Two virtual networks


This document expects you to have set up OpenVNet according to the installation guide, created the simple single network and set up its DHCP server. We will be continuing from there so complete those guides first.

In this guide we will set up a second virtual network and move inst2 to it. We'll also set up a new DHCP server for that network. That will give us the following topology.

Two networks


The first two steps are similar to what we have done before. Create a new network and setup its simulated DHCP service.

Create the new network

vnctl networks add \
  --uuid nw-test2 \
  --display-name testnet2 \
  --ipv4-network \
  --ipv4-prefix 24 \
  --network-mode virtual

Set up its DHCP server

vnctl interfaces add \
  --uuid if-dhcp2 \
  --mode simulated \
  --owner-datapath-uuid dp-test1 \
  --mac-address 02:00:00:00:01:12 \
  --network-uuid nw-test2 \

vnctl network-services add \
  --uuid ns-dhcp2 \
  --interface-uuid if-dhcp2 \
  --type dhcp

Move inst2 to the new network

There are two ways to do this.

  • The quick and dirty way. Remove the interface and re-create it.

  • The clean but slightly harder way. Dig a little deeper into OpenVNet's inner workings make only the required changes.

Choose one of the two two ways below.

The quick and dirty way.

To keep things simple, we will just remove inst2 from OpenVNet's database and re-create it.

A side effect of this method is that we will not be able to use the same UUID. That's because OpenVNet's database uses logical delete. Deleted records aren't actually removed but only marked as deleted. Their unique fields cannot be reused.

vnctl interfaces del if-inst2

Now re-create it. Since we can't reuse the UUID if-inst2, we'll use if-newinst2.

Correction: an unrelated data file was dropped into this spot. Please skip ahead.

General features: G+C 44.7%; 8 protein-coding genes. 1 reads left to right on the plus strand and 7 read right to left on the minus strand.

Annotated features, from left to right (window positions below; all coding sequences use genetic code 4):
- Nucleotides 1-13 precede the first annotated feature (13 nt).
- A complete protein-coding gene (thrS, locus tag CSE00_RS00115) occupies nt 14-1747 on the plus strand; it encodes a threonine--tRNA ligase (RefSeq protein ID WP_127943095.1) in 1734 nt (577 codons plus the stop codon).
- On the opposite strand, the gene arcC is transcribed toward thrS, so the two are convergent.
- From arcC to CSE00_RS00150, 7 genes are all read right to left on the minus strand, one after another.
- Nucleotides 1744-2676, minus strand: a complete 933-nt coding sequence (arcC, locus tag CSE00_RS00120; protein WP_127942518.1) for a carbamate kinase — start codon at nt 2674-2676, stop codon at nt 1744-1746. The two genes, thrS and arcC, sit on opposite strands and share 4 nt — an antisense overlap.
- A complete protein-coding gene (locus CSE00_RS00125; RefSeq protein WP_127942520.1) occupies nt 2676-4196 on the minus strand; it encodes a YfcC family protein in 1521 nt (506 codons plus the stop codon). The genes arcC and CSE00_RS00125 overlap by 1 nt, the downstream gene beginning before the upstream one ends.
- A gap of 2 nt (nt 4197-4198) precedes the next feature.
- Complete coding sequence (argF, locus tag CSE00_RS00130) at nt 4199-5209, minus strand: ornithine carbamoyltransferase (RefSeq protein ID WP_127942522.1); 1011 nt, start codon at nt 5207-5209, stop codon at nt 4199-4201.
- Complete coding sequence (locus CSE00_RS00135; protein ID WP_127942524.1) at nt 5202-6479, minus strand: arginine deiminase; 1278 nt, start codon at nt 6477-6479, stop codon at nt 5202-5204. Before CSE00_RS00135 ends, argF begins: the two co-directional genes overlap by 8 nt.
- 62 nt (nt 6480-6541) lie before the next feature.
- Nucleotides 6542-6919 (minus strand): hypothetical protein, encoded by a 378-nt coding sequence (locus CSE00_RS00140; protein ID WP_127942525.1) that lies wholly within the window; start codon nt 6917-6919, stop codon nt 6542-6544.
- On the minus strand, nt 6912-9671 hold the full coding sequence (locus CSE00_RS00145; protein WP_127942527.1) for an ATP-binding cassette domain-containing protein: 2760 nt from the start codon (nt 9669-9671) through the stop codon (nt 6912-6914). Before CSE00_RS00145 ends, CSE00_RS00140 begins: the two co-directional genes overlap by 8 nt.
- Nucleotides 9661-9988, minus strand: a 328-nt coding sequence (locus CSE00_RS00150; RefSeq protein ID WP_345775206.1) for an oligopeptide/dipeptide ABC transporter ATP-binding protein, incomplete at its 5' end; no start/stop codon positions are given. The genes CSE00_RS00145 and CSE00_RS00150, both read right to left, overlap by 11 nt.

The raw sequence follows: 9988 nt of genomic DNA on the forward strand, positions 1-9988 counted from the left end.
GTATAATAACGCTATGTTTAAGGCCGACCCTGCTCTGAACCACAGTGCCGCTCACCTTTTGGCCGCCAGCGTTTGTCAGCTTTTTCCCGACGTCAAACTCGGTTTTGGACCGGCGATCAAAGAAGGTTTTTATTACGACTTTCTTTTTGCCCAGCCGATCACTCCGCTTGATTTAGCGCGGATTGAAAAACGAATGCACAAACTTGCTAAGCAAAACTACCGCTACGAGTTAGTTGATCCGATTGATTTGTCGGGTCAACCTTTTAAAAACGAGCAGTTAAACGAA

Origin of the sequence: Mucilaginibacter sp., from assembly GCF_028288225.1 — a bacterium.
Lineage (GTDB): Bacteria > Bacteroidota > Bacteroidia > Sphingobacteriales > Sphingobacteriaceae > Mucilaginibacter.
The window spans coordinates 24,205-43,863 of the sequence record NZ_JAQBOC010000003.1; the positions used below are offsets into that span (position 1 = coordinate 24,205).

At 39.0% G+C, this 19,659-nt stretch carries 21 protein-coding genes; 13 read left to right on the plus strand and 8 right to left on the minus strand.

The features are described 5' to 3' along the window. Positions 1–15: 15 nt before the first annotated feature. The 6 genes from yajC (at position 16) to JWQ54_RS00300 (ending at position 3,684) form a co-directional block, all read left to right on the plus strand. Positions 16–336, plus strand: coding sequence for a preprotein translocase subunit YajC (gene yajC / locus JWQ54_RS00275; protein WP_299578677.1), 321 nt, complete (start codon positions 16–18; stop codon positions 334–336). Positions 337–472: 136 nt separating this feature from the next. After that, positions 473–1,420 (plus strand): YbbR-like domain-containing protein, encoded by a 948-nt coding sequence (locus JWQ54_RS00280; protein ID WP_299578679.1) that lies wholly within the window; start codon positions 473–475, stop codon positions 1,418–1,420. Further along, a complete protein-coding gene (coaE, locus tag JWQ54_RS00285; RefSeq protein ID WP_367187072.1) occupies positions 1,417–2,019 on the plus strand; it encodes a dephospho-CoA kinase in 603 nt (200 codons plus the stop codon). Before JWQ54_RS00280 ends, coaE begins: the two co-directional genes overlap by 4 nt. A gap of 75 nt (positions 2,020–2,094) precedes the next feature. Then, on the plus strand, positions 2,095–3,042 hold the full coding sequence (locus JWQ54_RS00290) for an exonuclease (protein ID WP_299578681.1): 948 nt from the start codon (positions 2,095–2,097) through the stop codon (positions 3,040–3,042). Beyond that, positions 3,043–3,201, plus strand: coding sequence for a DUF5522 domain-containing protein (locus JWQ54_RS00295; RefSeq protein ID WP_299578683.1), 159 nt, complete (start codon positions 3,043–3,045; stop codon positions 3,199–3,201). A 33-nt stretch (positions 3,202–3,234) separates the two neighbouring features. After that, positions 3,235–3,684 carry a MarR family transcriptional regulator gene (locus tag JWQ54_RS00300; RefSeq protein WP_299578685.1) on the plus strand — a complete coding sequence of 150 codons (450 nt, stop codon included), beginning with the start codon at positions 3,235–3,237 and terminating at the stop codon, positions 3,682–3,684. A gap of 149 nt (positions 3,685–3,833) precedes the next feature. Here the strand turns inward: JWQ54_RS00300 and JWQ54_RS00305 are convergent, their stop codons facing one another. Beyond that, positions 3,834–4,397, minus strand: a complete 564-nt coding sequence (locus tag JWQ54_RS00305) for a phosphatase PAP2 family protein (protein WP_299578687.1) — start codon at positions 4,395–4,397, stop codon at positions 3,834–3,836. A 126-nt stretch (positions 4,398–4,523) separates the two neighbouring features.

vnctl interfaces add \
  --uuid if-newinst2 \
  --mode vif \
  --owner-datapath-uuid dp-test1 \
  --mac-address 10:54:ff:00:00:02 \
  --network-uuid nw-test2 \
  --ipv4-address \
  --port-name inst2

You're done. Move on to the test section.

The clean but slightly harder way

We've now created several network interfaces in OpenVNet using the vnctl interfaces add command. Actually every time we call that command, OpenVNet creates several fields in the database to keep track of MAC address, IP address, network assignment etc. The field we need to change here is ip lease.

First have a look at inst2's interface.

vnctl interfaces show if-inst2

As you can see, there's quite a bit of information to be had here. The part we're interested in is ip lease and more specifically, the ip lease UUID. Look for it in the output.

:id: 2
:uuid: if-inst2
:mode: vif
- :id: 2
  :uuid: ml-sa4dusgn
  :interface_id: 2
  - &1
    :id: 2
    :uuid: il-36cl1ou4 # <== This is what we're looking for.
    :interface_id: 2

In this example it's il-36cl1ou4 but it will be something else on your environment. These UUIDs are randomly generated by OpenVNet when a new resource is created.

Now run the following two commands, deleting the old ip lease and creating a new one on the new network. Replace il-36cl1ou4 with the correct ip lease UUID for your environment.

vnctl ip-leases del il-36cl1ou4
vnctl ip-leases add --interface-uuid if-inst2 --network-uuid nw-test2 --ipv4-address

That's it. The inst2 interface has now moved to the new network we created.


Log into inst2 and have it perform a new DHCP request.

lxc-console -n inst2
service network restart

If everything went well, inst2 should now have received IP address Now try pinging inst1.


If you did things right, ping should have now told you that inst1's network is unreachable. That's exactly right. Our LXC guests are now in two different networks and have no route to each other.

What's next?

Now that we have two different networks, let's try using a simulated router to connect them together.